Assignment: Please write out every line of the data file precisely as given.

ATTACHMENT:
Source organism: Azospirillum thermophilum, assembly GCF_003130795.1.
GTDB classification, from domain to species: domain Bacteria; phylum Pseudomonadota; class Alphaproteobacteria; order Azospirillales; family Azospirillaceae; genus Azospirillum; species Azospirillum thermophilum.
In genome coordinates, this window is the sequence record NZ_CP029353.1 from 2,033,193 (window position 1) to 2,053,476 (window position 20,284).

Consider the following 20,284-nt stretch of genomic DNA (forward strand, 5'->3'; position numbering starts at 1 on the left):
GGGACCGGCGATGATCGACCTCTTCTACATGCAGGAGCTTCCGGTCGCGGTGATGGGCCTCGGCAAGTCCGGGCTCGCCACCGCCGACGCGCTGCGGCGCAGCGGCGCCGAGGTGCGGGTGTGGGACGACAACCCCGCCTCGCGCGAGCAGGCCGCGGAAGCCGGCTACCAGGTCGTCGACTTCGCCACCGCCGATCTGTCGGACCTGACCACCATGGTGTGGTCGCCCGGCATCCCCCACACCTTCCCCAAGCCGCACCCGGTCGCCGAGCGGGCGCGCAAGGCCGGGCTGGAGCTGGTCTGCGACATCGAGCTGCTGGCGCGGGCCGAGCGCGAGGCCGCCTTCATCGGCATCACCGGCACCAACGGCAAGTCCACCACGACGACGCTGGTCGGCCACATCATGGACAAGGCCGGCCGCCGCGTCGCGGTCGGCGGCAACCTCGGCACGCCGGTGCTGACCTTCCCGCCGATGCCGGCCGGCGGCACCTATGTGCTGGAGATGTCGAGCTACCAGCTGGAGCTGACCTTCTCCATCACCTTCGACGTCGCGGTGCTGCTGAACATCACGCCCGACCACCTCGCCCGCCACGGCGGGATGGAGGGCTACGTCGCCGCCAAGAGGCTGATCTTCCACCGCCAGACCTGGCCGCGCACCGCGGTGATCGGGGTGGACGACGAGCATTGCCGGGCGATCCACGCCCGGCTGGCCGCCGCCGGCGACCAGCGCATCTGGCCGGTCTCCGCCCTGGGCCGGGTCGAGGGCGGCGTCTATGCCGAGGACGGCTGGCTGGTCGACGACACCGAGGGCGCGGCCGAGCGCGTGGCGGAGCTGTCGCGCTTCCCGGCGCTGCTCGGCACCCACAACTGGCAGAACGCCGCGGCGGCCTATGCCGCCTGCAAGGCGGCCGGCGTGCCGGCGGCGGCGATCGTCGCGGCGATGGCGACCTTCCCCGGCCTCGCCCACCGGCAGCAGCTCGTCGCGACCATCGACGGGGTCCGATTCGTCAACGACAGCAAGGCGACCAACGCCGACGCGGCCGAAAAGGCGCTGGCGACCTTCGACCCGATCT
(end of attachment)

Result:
Source organism: Azospirillum thermophilum, assembly GCF_003130795.1.
GTDB classification, from domain to species: domain Bacteria; phylum Pseudomonadota; class Alphaproteobacteria; order Azospirillales; family Azospirillaceae; genus Azospirillum; species Azospirillum thermophilum.
In genome coordinates, this window is the sequence record NZ_CP029353.1 from 2,033,193 (window position 1) to 2,053,476 (window position 20,284).

Consider the following 20,284-nt stretch of genomic DNA (forward strand, 5'->3'; position numbering starts at 1 on the left):
GGGACCGGCGATGATCGACCTCTTCTACATGCAGGAGCTTCCGGTCGCGGTGATGGGCCTCGGCAAGTCCGGGCTCGCCACCGCCGACGCGCTGCGGCGCAGCGGCGCCGAGGTGCGGGTGTGGGACGACAACCCCGCCTCGCGCGAGCAGGCCGCGGAAGCCGGCTACCAGGTCGTCGACTTCGCCACCGCCGATCTGTCGGACCTGACCACCATGGTGTGGTCGCCCGGCATCCCCCACACCTTCCCCAAGCCGCACCCGGTCGCCGAGCGGGCGCGCAAGGCCGGGCTGGAGCTGGTCTGCGACATCGAGCTGCTGGCGCGGGCCGAGCGCGAGGCCGCCTTCATCGGCATCACCGGCACCAACGGCAAGTCCACCACGACGACGCTGGTCGGCCACATCATGGACAAGGCCGGCCGCCGCGTCGCGGTCGGCGGCAACCTCGGCACGCCGGTGCTGACCTTCCCGCCGATGCCGGCCGGCGGCACCTATGTGCTGGAGATGTCGAGCTACCAGCTGGAGCTGACCTTCTCCATCACCTTCGACGTCGCGGTGCTGCTGAACATCACGCCCGACCACCTCGCCCGCCACGGCGGGATGGAGGGCTACGTCGCCGCCAAGAGGCTGATCTTCCACCGCCAGACCTGGCCGCGCACCGCGGTGATCGGGGTGGACGACGAGCATTGCCGGGCGATCCACGCCCGGCTGGCCGCCGCCGGCGACCAGCGCATCTGGCCGGTCTCCGCCCTGGGCCGGGTCGAGGGCGGCGTCTATGCCGAGGACGGCTGGCTGGTCGACGACACCGAGGGCGCGGCCGAGCGCGTGGCGGAGCTGTCGCGCTTCCCGGCGCTGCTCGGCACCCACAACTGGCAGAACGCCGCGGCGGCCTATGCCGCCTGCAAGGCGGCCGGCGTGCCGGCGGCGGCGATCGTCGCGGCGATGGCGACCTTCCCCGGCCTCGCCCACCGGCAGCAGCTCGTCGCGACCATCGACGGGGTCCGATTCGTCAACGACAGCAAGGCGACCAACGCCGACGCGGCCGAAAAGGCGCTGGCGACCTTCGACCCGATCT